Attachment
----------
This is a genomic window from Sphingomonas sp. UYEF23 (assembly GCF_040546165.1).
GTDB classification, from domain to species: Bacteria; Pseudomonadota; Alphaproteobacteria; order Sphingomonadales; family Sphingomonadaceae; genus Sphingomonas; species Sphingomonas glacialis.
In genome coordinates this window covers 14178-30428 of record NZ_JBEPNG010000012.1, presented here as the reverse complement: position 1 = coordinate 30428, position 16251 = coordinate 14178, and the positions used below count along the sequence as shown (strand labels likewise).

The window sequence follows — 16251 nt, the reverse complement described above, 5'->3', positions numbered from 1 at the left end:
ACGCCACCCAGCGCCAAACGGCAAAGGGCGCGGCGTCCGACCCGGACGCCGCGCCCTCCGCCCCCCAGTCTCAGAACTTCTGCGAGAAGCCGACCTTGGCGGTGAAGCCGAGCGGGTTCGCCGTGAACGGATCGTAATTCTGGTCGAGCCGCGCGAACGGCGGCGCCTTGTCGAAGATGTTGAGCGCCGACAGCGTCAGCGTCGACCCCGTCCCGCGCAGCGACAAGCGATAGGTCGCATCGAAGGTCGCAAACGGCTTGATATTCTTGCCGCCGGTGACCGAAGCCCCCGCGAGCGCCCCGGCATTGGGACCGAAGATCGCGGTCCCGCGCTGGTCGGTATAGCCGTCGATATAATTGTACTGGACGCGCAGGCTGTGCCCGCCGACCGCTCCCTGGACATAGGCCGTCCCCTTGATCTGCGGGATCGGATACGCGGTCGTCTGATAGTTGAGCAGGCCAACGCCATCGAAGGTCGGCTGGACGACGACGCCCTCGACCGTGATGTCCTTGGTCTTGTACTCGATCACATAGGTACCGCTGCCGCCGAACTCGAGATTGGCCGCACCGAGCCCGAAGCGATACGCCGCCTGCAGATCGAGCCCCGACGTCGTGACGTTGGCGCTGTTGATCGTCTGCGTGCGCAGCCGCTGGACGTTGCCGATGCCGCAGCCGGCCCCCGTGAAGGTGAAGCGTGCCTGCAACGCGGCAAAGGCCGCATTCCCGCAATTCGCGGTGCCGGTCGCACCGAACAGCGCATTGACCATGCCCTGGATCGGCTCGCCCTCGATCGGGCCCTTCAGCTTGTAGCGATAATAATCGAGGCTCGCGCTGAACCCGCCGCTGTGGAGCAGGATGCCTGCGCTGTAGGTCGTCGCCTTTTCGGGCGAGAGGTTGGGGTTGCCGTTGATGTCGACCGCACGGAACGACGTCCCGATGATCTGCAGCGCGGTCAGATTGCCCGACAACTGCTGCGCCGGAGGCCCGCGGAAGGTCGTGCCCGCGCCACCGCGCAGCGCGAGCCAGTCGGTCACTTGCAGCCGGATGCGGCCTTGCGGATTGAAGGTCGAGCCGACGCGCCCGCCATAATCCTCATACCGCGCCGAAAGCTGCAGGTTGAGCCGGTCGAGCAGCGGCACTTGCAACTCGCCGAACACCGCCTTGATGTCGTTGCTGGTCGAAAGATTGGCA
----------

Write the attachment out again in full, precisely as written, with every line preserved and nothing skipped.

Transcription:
This is a genomic window from Sphingomonas sp. UYEF23 (assembly GCF_040546165.1).
GTDB classification, from domain to species: Bacteria; Pseudomonadota; Alphaproteobacteria; order Sphingomonadales; family Sphingomonadaceae; genus Sphingomonas; species Sphingomonas glacialis.
In genome coordinates this window covers 14178-30428 of record NZ_JBEPNG010000012.1, presented here as the reverse complement: position 1 = coordinate 30428, position 16251 = coordinate 14178, and the positions used below count along the sequence as shown (strand labels likewise).

The window sequence follows — 16251 nt, the reverse complement described above, 5'->3', positions numbered from 1 at the left end:
ACGCCACCCAGCGCCAAACGGCAAAGGGCGCGGCGTCCGACCCGGACGCCGCGCCCTCCGCCCCCCAGTCTCAGAACTTCTGCGAGAAGCCGACCTTGGCGGTGAAGCCGAGCGGGTTCGCCGTGAACGGATCGTAATTCTGGTCGAGCCGCGCGAACGGCGGCGCCTTGTCGAAGATGTTGAGCGCCGACAGCGTCAGCGTCGACCCCGTCCCGCGCAGCGACAAGCGATAGGTCGCATCGAAGGTCGCAAACGGCTTGATATTCTTGCCGCCGGTGACCGAAGCCCCCGCGAGCGCCCCGGCATTGGGACCGAAGATCGCGGTCCCGCGCTGGTCGGTATAGCCGTCGATATAATTGTACTGGACGCGCAGGCTGTGCCCGCCGACCGCTCCCTGGACATAGGCCGTCCCCTTGATCTGCGGGATCGGATACGCGGTCGTCTGATAGTTGAGCAGGCCAACGCCATCGAAGGTCGGCTGGACGACGACGCCCTCGACCGTGATGTCCTTGGTCTTGTACTCGATCACATAGGTACCGCTGCCGCCGAACTCGAGATTGGCCGCACCGAGCCCGAAGCGATACGCCGCCTGCAGATCGAGCCCCGACGTCGTGACGTTGGCGCTGTTGATCGTCTGCGTGCGCAGCCGCTGGACGTTGCCGATGCCGCAGCCGGCCCCCGTGAAGGTGAAGCGTGCCTGCAACGCGGCAAAGGCCGCATTCCCGCAATTCGCGGTGCCGGTCGCACCGAACAGCGCATTGACCATGCCCTGGATCGGCTCGCCCTCGATCGGGCCCTTCAGCTTGTAGCGATAATAATCGAGGCTCGCGCTGAACCCGCCGCTGTGGAGCAGGATGCCTGCGCTGTAGGTCGTCGCCTTTTCGGGCGAGAGGTTGGGGTTGCCGTTGATGTCGACCGCACGGAACGACGTCCCGATGATCTGCAGCGCGGTCAGATTGCCCGACAACTGCTGCGCCGGAGGCCCGCGGAAGGTCGTGCCCGCGCCACCGCGCAGCGCGAGCCAGTCGGTCACTTGCAGCCGGATGCGGCCTTGCGGATTGAAGGTCGAGCCGACGCGCCCGCCATAATCCTCATACCGCGCCGAAAGCTGCAGGTTGAGCCGGTCGAGCAGCGGCACTTGCAACTCGCCGAACACCGCCTTGATGTCGTTGCTGGTCGAAAGATTGGCA